After speaking to a group of college students at a statewide event in Arkansas, I returned to my seat as the responsive worship was happening. I had given everything I had in that talk, calling us to live for the glory of God. I sat down next to the director of the event, and as I did, he plopped his Bible in my lap, a rather large, worn edition, opened to a passage in Isaiah.
I felt slightly annoyed because I wanted to lean into the song we were singing fully, but he insisted I see what he was showing me, firmly landing his finger on a highlighted verse. Slowly my eyes crossed the words . . .“Yes, Lord, walking in the way of your laws, we wait for you; your name and renown are the desire of our hearts.”
His finger was resting on Isaiah 26:8, but it might as well have been the finger of God. In those words, we found our banner. We now knew what God was calling us to be about—he was inviting us to inspire a generation to live for his renown.
Those words leapt off the page—his renown. At the time I wasn’t sure what renown was all about, but a quick glance at the dictionary explains: renown is fame or memory that will never fade away.
We later morphed two translations into the phrase: Yes, Lord, walking in the way of your truth we wait eagerly for you, for your name and renown are the desire of our souls. To this day, this confession is our core, an unchanging beacon we seek to live out and proclaim to the world.
Back to Memphis
So on the day students started arriving at Shelby Farms for OneDay2000, we could sense God was going to meet us on that field in a powerful way. The main area was cordoned off from everyone, empty except for a tower built in the middle from which students read the Word of God nonstop for over twenty-four hours before the main gathering began. Then, on Saturday, we asked students to come prayerfully, reverently, soberly onto the field. And they did.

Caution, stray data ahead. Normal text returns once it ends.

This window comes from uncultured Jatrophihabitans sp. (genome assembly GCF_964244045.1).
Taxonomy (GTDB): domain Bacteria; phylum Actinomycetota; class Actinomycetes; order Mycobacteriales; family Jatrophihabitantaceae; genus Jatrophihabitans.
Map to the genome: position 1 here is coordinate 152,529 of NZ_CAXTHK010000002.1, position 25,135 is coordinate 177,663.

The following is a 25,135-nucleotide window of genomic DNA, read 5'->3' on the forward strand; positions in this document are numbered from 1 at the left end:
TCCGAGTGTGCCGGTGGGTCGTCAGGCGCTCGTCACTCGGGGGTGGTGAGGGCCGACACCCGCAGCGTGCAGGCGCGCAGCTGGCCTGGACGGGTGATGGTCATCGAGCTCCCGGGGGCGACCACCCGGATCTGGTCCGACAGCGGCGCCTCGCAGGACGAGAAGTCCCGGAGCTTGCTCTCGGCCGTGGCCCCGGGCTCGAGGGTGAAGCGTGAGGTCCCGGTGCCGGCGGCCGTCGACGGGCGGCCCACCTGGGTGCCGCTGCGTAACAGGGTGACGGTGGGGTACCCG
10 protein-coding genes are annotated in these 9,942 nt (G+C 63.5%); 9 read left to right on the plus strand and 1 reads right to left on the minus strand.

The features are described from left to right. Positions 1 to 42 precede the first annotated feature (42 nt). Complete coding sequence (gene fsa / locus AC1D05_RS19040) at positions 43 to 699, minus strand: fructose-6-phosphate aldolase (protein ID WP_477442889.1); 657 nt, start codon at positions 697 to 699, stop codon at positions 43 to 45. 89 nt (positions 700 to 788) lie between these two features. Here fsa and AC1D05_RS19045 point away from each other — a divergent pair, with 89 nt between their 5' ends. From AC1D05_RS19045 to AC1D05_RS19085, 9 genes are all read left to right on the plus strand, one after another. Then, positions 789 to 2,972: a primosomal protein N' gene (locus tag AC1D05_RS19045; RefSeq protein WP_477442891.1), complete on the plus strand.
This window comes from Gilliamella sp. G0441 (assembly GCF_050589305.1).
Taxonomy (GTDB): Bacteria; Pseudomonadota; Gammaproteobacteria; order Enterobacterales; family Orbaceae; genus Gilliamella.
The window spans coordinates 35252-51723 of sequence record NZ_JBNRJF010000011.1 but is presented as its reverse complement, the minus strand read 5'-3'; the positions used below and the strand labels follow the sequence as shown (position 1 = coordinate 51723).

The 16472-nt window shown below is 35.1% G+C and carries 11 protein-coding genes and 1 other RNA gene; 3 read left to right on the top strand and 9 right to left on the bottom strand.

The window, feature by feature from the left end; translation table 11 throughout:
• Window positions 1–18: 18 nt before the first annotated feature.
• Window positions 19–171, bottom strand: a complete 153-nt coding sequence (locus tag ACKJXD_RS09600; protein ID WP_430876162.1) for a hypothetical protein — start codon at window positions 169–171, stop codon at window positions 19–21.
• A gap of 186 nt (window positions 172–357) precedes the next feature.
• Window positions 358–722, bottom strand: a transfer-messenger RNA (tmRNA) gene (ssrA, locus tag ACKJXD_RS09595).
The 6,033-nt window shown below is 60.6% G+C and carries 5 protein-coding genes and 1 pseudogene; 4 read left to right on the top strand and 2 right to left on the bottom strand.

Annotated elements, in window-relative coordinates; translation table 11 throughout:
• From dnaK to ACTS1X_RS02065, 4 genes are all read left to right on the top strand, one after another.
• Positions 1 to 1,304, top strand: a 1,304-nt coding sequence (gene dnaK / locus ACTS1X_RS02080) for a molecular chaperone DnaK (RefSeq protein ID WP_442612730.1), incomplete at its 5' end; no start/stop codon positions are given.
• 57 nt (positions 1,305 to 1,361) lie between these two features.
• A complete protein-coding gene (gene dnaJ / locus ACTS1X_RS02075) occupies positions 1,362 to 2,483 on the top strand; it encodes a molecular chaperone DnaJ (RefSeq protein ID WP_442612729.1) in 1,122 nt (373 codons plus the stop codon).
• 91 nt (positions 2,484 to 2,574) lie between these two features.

The clouds hung low that morning as forty thousand students and leaders settled on the hillside. Waiting. Believing. Expecting.
The day was unusual in so many ways. For one, according to one of the local TV weather reporters, an approaching thundercloud arriving on the edge of Shelby Farms suddenly split in two, traveling on each side of the field without dumping its fury on us all. On another occasion, a huge, wooden cross was brought out before the people, as Scriptures of mercy and grace were read over the people. At one point a young girl started running—sprinting—toward the stage and for the cross. I’d seen people “come forward” in all my years of church life, but I had never seen anyone sprint forward to reach out for the symbol of the cleansing flow of Jesus. After a while, students took hold of the cross and began to pass it overhead across the field, not as a way of worshiping an icon, but as a way of exalting what Christ had done for us.
But possibly the most stunning moment of all came after a pre-gathering prayer involving many of the speakers and leaders. Kneeling and standing in a tent beside the massive stage, after the final amen, no one wanted to move, and no one was eager to walk on the stage. The moment felt holy, and though a huge crowd was waiting, we were all reluctant to walk on stage. I recall someone saying, “Why don’t you go up and lead first.” And the reply, “No, you go.” I know when humans act like that, we really are on holy ground.
Something happened that day that changed us all. I believe that this movement got much of its start on that day, on those grounds, in the brightest light of his glory that we’d ever seen.
Almost twenty years later, many of the venues and faces have changed since our first gathering in Austin and the assembly at Shelby Farms. We’ve gathered students in fields, arenas, churches, conference centers, and campus auditoriums on six continents. But while the places where we have gathered have varied over the years, the heartbeat of Passion has always been to see a generation leveraging their lives for the glory and renown of Christ.
Passion Global Institute
Now, I’m watching one of the next chapters in this God-story unfold: To see Passion’s heartbeat lived out. It’s vital to shepherd the rising generation, with a firm theological foundation and understanding of Scripture under them. I believe seminary education is invaluable to do just that. It provides the equipping in our lives that is necessary to stand up and lead God’s people.
My seminary training is not something that I did in life; it is a vital part of what I did in life and an undergirding to all that God has called me to do. I believe Passion Global Institute—an invaluable partnership between DTS and Passion—is a beautiful answer to our desire to see people raised up, equipped, established, and released to do all God has called them to do.